Needed, greater decentralisation of power-THE HINDU-09-04-2020
Over the course of the last few weeks, as we have found ourselves in the throes of a pandemic, one of the striking features of governance has been the signal role played by State Chief Ministers across India. Even before the Union government invoked the Disaster Management Act, 2005, many State governments triggered the Epidemic Diseases Act, 1897, and installed a series of measures to combat what was then an oncoming onslaught of COVID-19. They have communicated these decisions to the public with clarity and consideration, helping, in the process, to lay out a broad framework for the nation. Supreme Court Justice Louis Brandeis, but also as founts of reasoned authority.
Stifled by limitations:
Equally, though, as much as State governments have taken up positions of leadership, they have repeatedly found themselves throttled by the limitations of the extant federal arrangement. Yamini Aiyar and Mekhala Krishnamurthy of the Centre for Policy Research have pointed out at least three specific limitations. Two, the curbs imposed by a public finance management system that is mired in officialdom. This has prevented States from easily and swiftly making payments for the purchase of health-care apparatus such as ventilators and personal protective equipment.
Under such a model, the Union government will command less but coordinate more.
Two distinct levels:
The Seventh Schedule to the Constitution divides responsibilities between these two layers. The Union government is tasked with matters of national importance, such as foreign affairs, defence, and airways. Issues concerning public health and sanitation, agriculture, public order, and police, among other things, have each been assigned to State governments. This federal architecture is fortified by a bicameral Parliament.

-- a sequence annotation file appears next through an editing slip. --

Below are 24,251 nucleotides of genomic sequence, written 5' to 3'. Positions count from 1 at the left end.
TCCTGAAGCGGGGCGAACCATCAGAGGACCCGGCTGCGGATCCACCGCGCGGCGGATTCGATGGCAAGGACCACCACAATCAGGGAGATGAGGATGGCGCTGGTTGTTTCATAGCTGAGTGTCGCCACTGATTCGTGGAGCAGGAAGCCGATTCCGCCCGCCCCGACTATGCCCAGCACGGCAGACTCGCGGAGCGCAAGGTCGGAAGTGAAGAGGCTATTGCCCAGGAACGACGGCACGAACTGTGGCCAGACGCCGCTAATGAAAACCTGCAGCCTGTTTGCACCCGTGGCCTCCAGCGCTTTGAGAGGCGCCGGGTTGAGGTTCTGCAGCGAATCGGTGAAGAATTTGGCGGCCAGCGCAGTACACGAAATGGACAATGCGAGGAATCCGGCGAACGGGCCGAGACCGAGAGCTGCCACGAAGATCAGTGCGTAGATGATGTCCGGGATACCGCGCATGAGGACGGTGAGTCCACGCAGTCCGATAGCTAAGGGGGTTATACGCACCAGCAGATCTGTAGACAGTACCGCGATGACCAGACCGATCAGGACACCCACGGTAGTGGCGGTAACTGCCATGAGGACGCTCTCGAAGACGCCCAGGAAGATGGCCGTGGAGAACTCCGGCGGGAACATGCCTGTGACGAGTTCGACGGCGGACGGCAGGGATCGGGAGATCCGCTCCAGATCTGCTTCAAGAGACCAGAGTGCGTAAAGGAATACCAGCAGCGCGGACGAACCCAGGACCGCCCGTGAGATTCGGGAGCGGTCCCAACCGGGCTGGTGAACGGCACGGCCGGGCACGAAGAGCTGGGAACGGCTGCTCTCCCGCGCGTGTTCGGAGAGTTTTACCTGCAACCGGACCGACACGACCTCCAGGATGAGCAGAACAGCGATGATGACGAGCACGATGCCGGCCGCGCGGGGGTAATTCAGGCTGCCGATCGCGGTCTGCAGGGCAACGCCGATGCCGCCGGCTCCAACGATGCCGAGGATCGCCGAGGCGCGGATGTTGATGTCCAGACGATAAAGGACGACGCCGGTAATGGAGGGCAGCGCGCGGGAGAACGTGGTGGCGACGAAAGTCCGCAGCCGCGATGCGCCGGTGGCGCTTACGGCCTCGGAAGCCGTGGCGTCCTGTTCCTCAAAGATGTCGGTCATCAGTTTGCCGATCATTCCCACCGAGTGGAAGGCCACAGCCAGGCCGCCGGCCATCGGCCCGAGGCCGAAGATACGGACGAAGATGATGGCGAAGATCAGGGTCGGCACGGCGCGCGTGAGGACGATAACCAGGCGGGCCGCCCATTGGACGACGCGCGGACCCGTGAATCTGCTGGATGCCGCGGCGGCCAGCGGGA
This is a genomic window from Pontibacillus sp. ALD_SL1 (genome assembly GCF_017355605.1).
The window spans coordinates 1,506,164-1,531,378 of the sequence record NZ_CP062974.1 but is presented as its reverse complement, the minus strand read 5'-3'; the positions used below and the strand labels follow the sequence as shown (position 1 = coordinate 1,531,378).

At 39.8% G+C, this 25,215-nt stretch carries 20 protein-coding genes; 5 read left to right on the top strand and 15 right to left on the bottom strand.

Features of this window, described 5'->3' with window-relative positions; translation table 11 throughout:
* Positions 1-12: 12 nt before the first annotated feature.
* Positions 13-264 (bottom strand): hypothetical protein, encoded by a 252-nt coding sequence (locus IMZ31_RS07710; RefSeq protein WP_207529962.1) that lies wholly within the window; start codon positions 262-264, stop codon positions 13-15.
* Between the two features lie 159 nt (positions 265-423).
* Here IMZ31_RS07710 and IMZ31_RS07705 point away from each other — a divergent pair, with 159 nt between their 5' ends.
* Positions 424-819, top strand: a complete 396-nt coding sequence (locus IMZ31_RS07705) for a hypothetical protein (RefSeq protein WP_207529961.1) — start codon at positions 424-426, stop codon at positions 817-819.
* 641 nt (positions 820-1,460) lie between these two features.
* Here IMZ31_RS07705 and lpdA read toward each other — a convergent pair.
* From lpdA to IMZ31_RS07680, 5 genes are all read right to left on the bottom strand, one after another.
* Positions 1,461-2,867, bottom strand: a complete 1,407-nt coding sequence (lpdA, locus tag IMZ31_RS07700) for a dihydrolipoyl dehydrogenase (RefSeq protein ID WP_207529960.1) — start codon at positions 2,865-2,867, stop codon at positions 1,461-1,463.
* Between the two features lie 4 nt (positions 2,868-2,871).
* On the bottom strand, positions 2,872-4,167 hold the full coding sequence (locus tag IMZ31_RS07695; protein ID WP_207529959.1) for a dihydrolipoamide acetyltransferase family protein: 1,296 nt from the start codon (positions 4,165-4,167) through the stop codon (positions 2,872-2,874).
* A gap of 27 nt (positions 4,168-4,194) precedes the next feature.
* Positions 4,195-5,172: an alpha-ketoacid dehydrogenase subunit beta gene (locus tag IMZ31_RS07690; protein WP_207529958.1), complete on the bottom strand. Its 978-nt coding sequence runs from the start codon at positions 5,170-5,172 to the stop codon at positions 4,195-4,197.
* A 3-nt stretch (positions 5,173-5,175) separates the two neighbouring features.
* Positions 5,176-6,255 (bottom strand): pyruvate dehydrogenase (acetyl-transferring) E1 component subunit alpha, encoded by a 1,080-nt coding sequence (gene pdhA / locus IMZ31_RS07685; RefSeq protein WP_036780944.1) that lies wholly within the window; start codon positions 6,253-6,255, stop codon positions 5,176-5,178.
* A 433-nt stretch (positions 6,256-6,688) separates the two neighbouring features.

To that end, when they divided the power to tax between the two layers of government they took care to ensure that the authority of the Union and the States did not overlap. Therefore, while the Centre, for example, was accorded the power to tax all income other than agricultural income and to levy indirect taxes in the form of customs and excise duties, the sole power to tax the sale of goods and the entry of goods into a State was vested in the State governments. Union of India, as mere “appendages of the Centre”.
Matters of finance:
Notably, the creation of a Goods and Services Tax regime, which far from achieving its core purpose of uniformity has rendered nugatory the internal sovereignty vested in the States. By striking at the Constitution’s federal edifice, it has made the very survival of the States dependent on the grace of the Union. The Union government’s centralising instinct, though, has not been restricted to matters of finance. To be sure, this impulse to appropriate authority is not in any way unique to the Bharatiya Janata Party’s command.
Congress-led governments of the past have also been susceptible to such motives. We cannot continue to regard the intricate niceties of our federal structure as a nettlesome trifle. In seeing it thus, we are reducing the promise of Article 1 of the Constitution, of an India that is a Union of States, to an illusory dream.